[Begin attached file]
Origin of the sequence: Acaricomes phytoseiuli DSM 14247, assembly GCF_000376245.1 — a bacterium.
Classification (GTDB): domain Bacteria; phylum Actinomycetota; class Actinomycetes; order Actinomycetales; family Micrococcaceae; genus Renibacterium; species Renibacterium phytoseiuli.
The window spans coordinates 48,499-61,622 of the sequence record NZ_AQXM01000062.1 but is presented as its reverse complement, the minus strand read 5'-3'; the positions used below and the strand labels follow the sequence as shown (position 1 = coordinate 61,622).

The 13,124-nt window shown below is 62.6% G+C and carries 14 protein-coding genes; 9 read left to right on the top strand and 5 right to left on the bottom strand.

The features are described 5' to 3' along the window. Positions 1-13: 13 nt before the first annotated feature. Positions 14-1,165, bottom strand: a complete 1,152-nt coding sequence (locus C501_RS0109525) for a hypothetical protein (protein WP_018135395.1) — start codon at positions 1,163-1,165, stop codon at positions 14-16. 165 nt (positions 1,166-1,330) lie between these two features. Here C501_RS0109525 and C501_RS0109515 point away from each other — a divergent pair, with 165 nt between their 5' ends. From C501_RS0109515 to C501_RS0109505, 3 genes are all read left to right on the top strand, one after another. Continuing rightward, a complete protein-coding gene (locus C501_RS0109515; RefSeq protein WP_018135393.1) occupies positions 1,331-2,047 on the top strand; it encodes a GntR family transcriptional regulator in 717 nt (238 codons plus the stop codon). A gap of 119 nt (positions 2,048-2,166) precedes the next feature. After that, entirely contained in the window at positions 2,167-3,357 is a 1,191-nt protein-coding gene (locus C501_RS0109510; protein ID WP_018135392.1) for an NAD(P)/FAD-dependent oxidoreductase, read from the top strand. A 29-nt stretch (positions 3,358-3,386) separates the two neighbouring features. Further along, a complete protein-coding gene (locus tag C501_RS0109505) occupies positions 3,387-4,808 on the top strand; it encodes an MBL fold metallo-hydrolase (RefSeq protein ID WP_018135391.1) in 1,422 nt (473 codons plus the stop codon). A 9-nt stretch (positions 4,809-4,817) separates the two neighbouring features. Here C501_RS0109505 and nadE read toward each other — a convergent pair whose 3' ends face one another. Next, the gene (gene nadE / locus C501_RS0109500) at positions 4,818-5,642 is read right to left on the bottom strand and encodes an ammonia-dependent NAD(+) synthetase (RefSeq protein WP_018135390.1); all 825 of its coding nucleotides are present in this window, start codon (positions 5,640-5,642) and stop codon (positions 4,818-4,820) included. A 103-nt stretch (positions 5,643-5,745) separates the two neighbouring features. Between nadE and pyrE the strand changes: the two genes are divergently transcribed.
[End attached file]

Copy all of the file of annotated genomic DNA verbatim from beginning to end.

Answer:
Origin of the sequence: Acaricomes phytoseiuli DSM 14247, assembly GCF_000376245.1 — a bacterium.
Classification (GTDB): domain Bacteria; phylum Actinomycetota; class Actinomycetes; order Actinomycetales; family Micrococcaceae; genus Renibacterium; species Renibacterium phytoseiuli.
The window spans coordinates 48,499-61,622 of the sequence record NZ_AQXM01000062.1 but is presented as its reverse complement, the minus strand read 5'-3'; the positions used below and the strand labels follow the sequence as shown (position 1 = coordinate 61,622).

The 13,124-nt window shown below is 62.6% G+C and carries 14 protein-coding genes; 9 read left to right on the top strand and 5 right to left on the bottom strand.

The features are described 5' to 3' along the window. Positions 1-13: 13 nt before the first annotated feature. Positions 14-1,165, bottom strand: a complete 1,152-nt coding sequence (locus C501_RS0109525) for a hypothetical protein (protein WP_018135395.1) — start codon at positions 1,163-1,165, stop codon at positions 14-16. 165 nt (positions 1,166-1,330) lie between these two features. Here C501_RS0109525 and C501_RS0109515 point away from each other — a divergent pair, with 165 nt between their 5' ends. From C501_RS0109515 to C501_RS0109505, 3 genes are all read left to right on the top strand, one after another. Continuing rightward, a complete protein-coding gene (locus C501_RS0109515; RefSeq protein WP_018135393.1) occupies positions 1,331-2,047 on the top strand; it encodes a GntR family transcriptional regulator in 717 nt (238 codons plus the stop codon). A gap of 119 nt (positions 2,048-2,166) precedes the next feature. After that, entirely contained in the window at positions 2,167-3,357 is a 1,191-nt protein-coding gene (locus C501_RS0109510; protein ID WP_018135392.1) for an NAD(P)/FAD-dependent oxidoreductase, read from the top strand. A 29-nt stretch (positions 3,358-3,386) separates the two neighbouring features. Further along, a complete protein-coding gene (locus tag C501_RS0109505) occupies positions 3,387-4,808 on the top strand; it encodes an MBL fold metallo-hydrolase (RefSeq protein ID WP_018135391.1) in 1,422 nt (473 codons plus the stop codon). A 9-nt stretch (positions 4,809-4,817) separates the two neighbouring features. Here C501_RS0109505 and nadE read toward each other — a convergent pair whose 3' ends face one another. Next, the gene (gene nadE / locus C501_RS0109500) at positions 4,818-5,642 is read right to left on the bottom strand and encodes an ammonia-dependent NAD(+) synthetase (RefSeq protein WP_018135390.1); all 825 of its coding nucleotides are present in this window, start codon (positions 5,640-5,642) and stop codon (positions 4,818-4,820) included. A 103-nt stretch (positions 5,643-5,745) separates the two neighbouring features. Between nadE and pyrE the strand changes: the two genes are divergently transcribed.